The Telegraph
Since 1st March, 1999
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Wetlands prey to realty raj
- Minister accuses department of altering site character to favour blacklisted projects

Land and land reforms minister Abdur Rezzak Mollah has accused the state environment department of changing the character of a part of the East Calcutta Wetlands, near Bantala, to favour realtors.

According to Mollah, the environment department is overriding objections from his ministry and pushing the East Calcutta Wetlands (Conservation and Management) Bill, 2006, in the Assembly, to seek legal sanction for two 'blacklisted projects'.

On Sunday, the minister said he would take up the issue at the highest level of the CPM. Mollah's latest broadside comes close on the heels of statements that kicked up a row over Indonesia-based Salim group's proposed township on farm land in South 24-Parganas.

The wetlands controversy relates to table 28 in the bill, which proposes to notify dag nos 771, 772, 773, 774 and 775 in Dhapa Manpur mouza (now Kochpukur) as 'urban/ rural settlement area'. 'Dhapa Manpur mouza was a wetland. During the early days of the Rajarhat township, when its boundary was being drawn, around 100 acres from the wetlands were merged with the adjoining Kochpukur,' Mollah said.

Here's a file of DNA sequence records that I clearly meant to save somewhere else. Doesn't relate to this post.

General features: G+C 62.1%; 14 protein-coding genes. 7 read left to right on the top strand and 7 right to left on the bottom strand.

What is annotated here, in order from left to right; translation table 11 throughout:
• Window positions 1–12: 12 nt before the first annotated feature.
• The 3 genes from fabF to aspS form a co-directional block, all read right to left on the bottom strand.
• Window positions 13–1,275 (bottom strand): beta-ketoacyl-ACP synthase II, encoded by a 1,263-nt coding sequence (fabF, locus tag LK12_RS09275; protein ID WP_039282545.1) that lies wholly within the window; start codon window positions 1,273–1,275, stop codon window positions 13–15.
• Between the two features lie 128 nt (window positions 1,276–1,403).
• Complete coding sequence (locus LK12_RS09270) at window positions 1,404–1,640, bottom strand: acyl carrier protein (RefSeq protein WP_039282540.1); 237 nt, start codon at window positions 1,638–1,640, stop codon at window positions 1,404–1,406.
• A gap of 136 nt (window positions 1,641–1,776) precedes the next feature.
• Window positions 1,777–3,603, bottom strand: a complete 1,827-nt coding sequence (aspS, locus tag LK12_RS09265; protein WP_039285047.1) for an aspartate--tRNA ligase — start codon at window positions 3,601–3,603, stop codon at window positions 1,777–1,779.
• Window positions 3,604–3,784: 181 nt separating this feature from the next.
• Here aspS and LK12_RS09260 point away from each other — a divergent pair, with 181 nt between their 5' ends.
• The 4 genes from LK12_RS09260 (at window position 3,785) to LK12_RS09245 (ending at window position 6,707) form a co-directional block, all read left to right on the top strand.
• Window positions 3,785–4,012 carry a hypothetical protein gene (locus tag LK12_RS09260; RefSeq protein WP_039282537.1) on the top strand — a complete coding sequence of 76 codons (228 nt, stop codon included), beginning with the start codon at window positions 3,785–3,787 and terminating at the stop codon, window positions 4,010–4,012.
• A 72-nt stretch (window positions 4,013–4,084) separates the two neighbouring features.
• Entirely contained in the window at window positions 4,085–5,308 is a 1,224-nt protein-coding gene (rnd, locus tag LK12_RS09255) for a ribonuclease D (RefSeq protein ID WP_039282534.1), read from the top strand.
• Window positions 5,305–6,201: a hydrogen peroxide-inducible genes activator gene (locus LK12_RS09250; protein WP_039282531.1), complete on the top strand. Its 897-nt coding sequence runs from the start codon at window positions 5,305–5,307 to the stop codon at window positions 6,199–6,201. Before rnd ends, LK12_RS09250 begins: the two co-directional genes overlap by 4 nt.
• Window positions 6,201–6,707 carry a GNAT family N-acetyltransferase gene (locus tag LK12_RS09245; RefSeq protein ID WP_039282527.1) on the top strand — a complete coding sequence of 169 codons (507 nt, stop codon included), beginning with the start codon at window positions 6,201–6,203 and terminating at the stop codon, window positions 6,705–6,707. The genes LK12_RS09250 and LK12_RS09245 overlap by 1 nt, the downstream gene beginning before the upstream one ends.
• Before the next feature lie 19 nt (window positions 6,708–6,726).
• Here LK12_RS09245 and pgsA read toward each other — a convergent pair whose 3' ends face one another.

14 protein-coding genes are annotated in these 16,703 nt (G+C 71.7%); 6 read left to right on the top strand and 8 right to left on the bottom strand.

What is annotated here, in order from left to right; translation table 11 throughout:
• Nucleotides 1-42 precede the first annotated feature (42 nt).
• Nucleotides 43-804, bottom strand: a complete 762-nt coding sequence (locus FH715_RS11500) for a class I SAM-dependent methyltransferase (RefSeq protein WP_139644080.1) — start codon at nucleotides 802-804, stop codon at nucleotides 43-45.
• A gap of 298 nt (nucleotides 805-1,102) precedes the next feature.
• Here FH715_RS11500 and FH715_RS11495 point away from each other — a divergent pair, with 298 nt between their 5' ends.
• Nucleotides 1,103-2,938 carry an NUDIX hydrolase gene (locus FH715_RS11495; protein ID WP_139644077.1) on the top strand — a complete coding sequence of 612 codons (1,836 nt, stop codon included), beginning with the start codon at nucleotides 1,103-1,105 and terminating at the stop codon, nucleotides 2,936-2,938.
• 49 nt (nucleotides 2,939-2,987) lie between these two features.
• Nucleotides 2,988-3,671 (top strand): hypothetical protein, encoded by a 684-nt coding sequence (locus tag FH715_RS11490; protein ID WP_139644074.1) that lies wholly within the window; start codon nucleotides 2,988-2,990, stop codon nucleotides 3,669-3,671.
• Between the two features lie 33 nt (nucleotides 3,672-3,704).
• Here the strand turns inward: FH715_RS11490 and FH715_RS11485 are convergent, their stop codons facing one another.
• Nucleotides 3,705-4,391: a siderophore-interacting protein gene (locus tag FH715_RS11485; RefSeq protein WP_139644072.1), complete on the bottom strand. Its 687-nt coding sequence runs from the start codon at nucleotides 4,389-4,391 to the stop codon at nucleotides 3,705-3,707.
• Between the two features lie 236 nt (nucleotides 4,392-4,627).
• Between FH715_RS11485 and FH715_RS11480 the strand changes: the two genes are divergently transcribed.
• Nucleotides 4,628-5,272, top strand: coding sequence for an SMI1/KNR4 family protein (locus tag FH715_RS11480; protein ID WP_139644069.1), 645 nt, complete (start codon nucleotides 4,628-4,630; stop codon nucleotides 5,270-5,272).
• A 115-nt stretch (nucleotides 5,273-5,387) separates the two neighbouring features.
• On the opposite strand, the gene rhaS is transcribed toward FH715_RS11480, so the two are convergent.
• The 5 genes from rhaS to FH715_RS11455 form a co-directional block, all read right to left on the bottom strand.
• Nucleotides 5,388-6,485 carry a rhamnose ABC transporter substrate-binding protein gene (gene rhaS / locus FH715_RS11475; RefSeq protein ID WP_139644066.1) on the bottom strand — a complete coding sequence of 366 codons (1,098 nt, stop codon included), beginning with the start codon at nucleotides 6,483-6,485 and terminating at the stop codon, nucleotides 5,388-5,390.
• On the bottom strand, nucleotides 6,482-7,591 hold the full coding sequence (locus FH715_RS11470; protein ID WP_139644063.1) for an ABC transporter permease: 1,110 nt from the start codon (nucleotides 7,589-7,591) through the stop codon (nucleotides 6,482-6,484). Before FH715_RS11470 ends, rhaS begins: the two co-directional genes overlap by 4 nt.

'To make matters worse, the local panchayat has okayed two housing estates on the land and the environment department has issued its clearance,' he added.

Acting on a petition filed by the land and land reforms department, Calcutta High Court in November last year had declared the projects illegal. Observing that the structures had encroached upon the wetlands, the division bench had appointed a special officer to supervise their demolition.

The promoters later moved the Supreme Court and obtained a stay.

Biswajit Mukherjee, senior law officer of the state pollution control board, said: 'The apex court issued stop-work notices in December. We've taken pictures of the sites and instructed the police not to allow any construction.' He also said the promoters had not sought the board's clearance.

When the environment department promulgated the East Calcutta Wetlands ordinance in November, Mollah had objected to the Dhapa Manpur plots being designated 'rural/urban settlements'.

His department had written to environment secretary Asim Barman, asking how the character of land, listed as wetland, could be changed. He demanded that the original character of plots be restored.

But the environment department tabled the ordinance unaltered in the Assembly.

Environment minister Manab Mukherjee said he was not aware of any objection from Mollah's department. 'Hence, the question of modifying the bill does not arise.' Secretary Barman concurred.

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